Register Forgot login?

© 2002-2014
Encyclopaedia Metallum

Best viewed
without Internet Explorer,
in 1280 x 960 resolution
or higher.

Muculent Death Metal Perfection - 98%

UncleMeat, May 5th, 2009

Straight from the sewers of Canada comes Gorguts, a young band who, within a year of their inception, were already miles ahead of other bands who had been playing together years prior in terms of musicianship and composition skills. ‘...And Then Comes Lividity’ is a fantastic demo, and it shows a band with a stunningly large amount of potential, which would inevitably be fulfilled on the band’s first LP, ‘Considered Dead’. Like the aforementioned debut LP, this demo is more in the “standard” old school death metal vein, but this is Gorguts we’re talking about, so you know this is anything but “standard”. Of course it’s not as technical as ‘The Erosion of Sanity’, and you can forgot about comparing it to the technical mind-fuckery that is ‘Obscura’, it is still equally as good, intense, and masterfully written. And even then, it’s STILL far more technical than a lot of their contemporaries at the time.

But I am in no way saying that technicality just automatically equals quality. For example, look at Trigger the Bloodshed – they may be technical, but that does not change the fact that they’re cock-gobbling, cum-guzzling scenester garbage who couldn’t write a solid death song if their hair-straighteners depended on it. However, in the case of Gorguts, the technical elements just add to the overall sense of manic schizophrenia that makes Gorguts so fucking good. And it is with this overwhelming sense of insanity created by the music that captivates the listener, as well as works as a barrier separating them from the other bands who try, and fail, to properly incorporate technical elements into their death metal.

The production on here is awesome; filthy to the deepest of mires and covered in muculent, putrid slime that only a low-budget demo could achieve. But its layers of filth are not overbearing by any means. Thanks to the guy behind the mixing board, each instrument, as well as Luc’s vocals, is able to be heard very clearly, so not a single detail is lost amongst this rotten heap of death metal. And given the amount of details and intricacies present in their music, this is a really important factor.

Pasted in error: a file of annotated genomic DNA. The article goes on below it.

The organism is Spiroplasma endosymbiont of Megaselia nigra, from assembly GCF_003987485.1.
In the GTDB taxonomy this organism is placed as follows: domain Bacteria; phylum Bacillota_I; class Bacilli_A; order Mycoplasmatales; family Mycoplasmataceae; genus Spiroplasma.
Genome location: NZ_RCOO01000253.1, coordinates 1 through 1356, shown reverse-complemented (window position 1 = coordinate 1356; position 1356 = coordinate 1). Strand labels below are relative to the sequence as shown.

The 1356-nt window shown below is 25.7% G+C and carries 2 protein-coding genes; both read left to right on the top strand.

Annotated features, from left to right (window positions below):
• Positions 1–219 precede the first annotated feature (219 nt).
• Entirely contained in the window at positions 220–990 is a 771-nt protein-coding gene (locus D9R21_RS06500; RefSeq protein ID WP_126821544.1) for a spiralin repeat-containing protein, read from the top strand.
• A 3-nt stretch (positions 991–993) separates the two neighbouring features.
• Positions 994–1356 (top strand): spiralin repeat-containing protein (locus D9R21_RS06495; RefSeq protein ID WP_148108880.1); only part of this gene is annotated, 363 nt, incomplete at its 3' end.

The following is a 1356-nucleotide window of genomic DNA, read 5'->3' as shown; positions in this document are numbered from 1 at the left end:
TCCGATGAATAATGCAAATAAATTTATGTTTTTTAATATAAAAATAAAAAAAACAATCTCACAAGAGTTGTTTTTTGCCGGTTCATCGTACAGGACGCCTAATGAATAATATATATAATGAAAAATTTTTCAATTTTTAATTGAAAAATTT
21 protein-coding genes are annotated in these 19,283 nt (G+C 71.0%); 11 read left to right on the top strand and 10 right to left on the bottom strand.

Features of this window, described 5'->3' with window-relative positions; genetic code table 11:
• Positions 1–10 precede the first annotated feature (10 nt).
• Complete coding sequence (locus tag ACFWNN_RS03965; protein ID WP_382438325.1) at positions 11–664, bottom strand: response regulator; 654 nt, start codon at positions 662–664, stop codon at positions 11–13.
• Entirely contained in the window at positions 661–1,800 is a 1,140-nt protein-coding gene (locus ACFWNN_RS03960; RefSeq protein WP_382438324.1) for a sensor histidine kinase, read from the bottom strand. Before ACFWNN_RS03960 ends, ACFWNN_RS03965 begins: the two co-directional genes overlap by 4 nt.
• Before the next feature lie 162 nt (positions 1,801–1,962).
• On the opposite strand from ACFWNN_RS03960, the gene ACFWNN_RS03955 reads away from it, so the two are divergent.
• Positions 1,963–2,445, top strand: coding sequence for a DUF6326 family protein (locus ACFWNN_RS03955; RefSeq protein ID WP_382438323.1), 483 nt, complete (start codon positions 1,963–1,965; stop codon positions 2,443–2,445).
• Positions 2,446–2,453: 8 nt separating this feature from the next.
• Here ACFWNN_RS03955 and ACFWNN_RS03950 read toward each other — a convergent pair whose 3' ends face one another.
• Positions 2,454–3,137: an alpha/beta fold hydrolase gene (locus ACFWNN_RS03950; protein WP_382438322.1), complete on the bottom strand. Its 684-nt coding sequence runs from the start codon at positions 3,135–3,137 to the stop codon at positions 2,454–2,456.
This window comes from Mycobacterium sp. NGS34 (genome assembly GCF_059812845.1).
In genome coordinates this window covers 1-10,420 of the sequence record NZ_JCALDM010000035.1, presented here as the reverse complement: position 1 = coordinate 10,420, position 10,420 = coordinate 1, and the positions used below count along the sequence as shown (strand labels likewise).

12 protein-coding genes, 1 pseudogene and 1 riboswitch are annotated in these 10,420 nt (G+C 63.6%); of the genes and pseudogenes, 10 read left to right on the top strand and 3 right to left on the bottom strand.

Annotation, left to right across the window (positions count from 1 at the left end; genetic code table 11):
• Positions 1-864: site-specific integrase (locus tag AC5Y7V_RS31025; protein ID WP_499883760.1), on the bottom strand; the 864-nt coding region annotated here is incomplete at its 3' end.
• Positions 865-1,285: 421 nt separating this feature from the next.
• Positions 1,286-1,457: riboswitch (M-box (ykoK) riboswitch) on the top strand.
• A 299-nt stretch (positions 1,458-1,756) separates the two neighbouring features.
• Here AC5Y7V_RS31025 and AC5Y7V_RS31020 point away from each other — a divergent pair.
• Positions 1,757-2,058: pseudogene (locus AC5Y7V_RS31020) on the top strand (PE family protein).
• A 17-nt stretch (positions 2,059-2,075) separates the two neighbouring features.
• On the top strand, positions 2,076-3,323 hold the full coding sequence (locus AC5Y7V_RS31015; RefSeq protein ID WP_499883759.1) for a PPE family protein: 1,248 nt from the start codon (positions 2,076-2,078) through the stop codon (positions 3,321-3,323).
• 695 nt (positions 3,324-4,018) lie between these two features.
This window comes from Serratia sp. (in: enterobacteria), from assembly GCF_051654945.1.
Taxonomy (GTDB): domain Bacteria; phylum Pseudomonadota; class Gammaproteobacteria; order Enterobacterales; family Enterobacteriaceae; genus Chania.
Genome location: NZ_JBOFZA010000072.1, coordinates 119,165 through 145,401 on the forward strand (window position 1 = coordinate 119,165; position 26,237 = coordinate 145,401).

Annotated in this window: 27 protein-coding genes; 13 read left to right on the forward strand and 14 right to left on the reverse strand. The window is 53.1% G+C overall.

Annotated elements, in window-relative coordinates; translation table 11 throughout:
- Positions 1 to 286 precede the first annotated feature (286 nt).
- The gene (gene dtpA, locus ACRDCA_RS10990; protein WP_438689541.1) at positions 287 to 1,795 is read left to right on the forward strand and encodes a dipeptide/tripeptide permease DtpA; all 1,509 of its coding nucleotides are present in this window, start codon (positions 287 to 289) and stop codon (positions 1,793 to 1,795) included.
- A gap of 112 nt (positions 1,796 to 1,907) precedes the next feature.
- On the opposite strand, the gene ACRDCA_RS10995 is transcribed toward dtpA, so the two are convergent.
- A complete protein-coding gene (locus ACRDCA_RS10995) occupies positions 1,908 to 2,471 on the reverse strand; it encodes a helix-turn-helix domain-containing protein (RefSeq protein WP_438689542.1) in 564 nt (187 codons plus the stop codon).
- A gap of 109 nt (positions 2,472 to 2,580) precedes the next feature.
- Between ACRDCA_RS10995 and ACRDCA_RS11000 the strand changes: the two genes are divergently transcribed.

The demo begins with an introduction, aptly titled “...And Then Comes Lividity”, which is also the same one used for ‘Considered Dead’ (just a different recording, of course). This intro consists of a double-tracked acoustic guitar playing some rather haunting melodies with a great amount of thought put into them. But unlike a lot of other intros, this track is not there for the sake of being there. Instead, it’s there to set a tone for the rest of the demo that shows their ability to take an idea that may not be incredibly original and turn it into something remarkably unique, just like what Gorguts did with the death metal genre.

After the 45-second intro finishes, the deranged death metal onslaught that is ‘...And Then Comes Lividity’ begins. The first thing you notice is the originality in the riffing. Within the first 25 seconds, you hear four riffs that sound like nothing else you’ve heard before (unless of course you’re familiar with other Gorguts material). Each one is masterfully put together, and the way in which each one is intertwined with the others creates a strong hypnotic-yet-requires-attentiveness effect that really can’t be matched by anyone other then the mighty you-know-who. The guitar tone in which these riffs are carried by is also deserving of some praise. It’s meaty and thick yet razor-sharp at the same time, kind of like a 10-pound rib-eye steak with a backsaw sewn to it (or something else that is equally as awesome/ridiculous as that would be).

But Luc’s talents were not only limited to the guitar. His vocals here are also in top-form, and prove he simply had one of the best voices in the history of death metal. The way in which he vocally spews forth those horrific lyrics actually makes them that much more convincing, and actually helps paint a mental picture of the vileness being portrayed in them. Not only does the bass do a great job of keeping up with the constantly evolving riff frenzies, but it also has a really cool clunky plunky kind of sound to it, but not in an annoying “funk metal” manner. No, this clunkiness just piles even more dirt onto this godforsaken mess. And without Stéphane Provencher behind the drum kit, or at least someone of his caliber, none of this would work AT ALL. He does a remarkable job on here, leading the way for the other musical madmen in the group to follow as he flawlessly applies dynamics, fills, build ups, and other techniques in every part that requires such skills.

When all of these elements are woven together in such a way Gorguts has done here, the end result is nothing short of perfection. And their death metal mastery does not end here, as they kept this consistency of constantly out-doing themselves on the three albums to follow (I didn’t like ‘From Wisdom to Hate’ very much), leaving behind a legacy that will never be forgotten. Gorguts are hailed as masters of the craft, and this, their earliest outing, is still just as valid of an example of death metal perfection as the next three.